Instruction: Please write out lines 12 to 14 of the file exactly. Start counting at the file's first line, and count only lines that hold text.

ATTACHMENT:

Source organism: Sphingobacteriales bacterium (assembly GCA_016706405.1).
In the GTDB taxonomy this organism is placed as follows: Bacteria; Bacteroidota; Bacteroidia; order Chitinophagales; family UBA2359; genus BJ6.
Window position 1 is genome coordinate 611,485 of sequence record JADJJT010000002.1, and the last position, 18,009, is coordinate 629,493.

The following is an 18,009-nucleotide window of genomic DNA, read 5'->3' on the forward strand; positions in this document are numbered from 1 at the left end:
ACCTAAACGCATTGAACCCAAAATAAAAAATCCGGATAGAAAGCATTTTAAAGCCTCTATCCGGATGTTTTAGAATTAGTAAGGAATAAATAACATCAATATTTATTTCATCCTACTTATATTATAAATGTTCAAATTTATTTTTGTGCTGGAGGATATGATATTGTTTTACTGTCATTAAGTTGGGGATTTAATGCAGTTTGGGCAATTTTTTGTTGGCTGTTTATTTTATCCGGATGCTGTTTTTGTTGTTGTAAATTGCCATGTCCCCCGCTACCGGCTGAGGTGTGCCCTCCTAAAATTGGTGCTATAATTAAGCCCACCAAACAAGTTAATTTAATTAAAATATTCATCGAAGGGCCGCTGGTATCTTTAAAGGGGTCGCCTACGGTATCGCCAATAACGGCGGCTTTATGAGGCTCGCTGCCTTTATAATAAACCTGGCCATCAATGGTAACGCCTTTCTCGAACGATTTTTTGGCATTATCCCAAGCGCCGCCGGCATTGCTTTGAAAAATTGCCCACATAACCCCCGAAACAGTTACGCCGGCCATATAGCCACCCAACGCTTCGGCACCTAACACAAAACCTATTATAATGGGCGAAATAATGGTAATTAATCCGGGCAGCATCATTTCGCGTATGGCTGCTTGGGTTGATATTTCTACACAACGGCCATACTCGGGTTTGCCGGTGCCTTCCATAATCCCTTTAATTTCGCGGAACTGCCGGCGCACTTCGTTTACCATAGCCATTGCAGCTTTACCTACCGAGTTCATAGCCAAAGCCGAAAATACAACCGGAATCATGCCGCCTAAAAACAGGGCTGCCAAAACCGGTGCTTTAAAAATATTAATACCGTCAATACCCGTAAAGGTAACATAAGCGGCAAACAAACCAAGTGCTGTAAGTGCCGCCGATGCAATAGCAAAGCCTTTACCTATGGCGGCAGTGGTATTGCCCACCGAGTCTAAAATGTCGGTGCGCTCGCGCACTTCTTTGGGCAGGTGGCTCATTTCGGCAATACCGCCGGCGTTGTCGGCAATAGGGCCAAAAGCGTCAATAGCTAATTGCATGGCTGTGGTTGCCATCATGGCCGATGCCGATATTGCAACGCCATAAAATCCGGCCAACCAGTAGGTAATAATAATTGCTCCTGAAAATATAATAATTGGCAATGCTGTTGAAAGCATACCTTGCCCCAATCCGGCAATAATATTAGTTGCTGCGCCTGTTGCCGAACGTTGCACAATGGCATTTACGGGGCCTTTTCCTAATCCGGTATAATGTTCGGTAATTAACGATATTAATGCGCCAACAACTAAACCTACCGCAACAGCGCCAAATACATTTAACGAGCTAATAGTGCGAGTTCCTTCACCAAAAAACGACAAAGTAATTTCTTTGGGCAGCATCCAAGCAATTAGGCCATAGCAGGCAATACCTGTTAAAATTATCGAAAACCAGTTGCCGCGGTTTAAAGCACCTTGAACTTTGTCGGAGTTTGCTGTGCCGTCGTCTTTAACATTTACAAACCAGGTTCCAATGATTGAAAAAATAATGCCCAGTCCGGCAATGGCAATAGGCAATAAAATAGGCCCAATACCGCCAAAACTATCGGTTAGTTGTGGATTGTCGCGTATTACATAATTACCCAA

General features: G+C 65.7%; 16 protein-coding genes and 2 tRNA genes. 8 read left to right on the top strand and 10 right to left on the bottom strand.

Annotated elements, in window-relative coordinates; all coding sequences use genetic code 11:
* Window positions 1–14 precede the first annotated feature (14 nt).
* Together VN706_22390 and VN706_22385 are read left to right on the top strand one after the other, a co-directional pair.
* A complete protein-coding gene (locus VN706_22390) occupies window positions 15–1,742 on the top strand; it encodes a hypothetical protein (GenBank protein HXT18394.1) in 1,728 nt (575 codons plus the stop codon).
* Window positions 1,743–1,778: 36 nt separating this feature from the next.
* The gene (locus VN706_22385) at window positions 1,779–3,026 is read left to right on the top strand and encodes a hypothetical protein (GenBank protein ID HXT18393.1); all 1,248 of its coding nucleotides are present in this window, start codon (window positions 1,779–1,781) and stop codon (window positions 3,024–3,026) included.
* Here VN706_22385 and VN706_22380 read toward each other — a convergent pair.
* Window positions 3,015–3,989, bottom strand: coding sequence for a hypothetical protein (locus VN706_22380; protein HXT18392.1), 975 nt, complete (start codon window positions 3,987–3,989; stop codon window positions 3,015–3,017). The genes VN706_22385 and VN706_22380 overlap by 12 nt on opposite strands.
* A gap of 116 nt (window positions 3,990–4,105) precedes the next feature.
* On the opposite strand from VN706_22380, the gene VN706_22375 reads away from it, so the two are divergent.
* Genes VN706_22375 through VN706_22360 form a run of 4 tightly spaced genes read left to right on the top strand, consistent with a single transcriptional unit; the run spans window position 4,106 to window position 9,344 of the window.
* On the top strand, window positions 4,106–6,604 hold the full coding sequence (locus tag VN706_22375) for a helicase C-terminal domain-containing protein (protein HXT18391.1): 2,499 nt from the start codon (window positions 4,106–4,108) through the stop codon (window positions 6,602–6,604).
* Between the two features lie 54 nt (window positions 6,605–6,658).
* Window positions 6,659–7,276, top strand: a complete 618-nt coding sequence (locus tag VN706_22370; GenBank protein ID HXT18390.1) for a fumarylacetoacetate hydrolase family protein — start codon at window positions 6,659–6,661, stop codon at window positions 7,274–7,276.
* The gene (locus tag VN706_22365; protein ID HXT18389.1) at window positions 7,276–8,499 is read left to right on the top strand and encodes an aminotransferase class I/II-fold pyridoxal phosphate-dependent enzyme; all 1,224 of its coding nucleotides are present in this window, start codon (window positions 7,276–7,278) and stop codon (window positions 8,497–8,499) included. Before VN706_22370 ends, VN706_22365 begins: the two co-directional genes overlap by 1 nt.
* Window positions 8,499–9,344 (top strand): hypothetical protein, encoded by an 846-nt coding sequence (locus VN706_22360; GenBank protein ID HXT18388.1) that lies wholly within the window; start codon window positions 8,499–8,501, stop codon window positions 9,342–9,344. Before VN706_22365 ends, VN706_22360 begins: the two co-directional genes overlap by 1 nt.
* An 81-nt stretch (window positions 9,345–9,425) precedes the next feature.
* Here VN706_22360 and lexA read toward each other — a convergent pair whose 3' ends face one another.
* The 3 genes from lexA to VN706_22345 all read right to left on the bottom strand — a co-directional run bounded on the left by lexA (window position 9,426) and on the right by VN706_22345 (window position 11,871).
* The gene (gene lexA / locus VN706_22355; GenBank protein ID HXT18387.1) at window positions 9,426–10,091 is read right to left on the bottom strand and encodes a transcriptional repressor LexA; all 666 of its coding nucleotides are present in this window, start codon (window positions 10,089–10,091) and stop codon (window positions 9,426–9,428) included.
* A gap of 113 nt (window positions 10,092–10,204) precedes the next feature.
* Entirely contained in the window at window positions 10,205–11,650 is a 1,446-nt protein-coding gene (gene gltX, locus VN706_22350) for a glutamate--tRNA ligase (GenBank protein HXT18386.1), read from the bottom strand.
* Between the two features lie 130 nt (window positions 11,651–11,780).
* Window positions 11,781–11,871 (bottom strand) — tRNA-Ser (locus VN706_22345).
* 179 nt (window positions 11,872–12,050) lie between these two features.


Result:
* The gene (locus VN706_22385) at window positions 1,779–3,026 is read left to right on the top strand and encodes a hypothetical protein (GenBank protein ID HXT18393.1); all 1,248 of its coding nucleotides are present in this window, start codon (window positions 1,779–1,781) and stop codon (window positions 3,024–3,026) included.
* Here VN706_22385 and VN706_22380 read toward each other — a convergent pair.
* Window positions 3,015–3,989, bottom strand: coding sequence for a hypothetical protein (locus VN706_22380; protein HXT18392.1), 975 nt, complete (start codon window positions 3,987–3,989; stop codon window positions 3,015–3,017). The genes VN706_22385 and VN706_22380 overlap by 12 nt on opposite strands.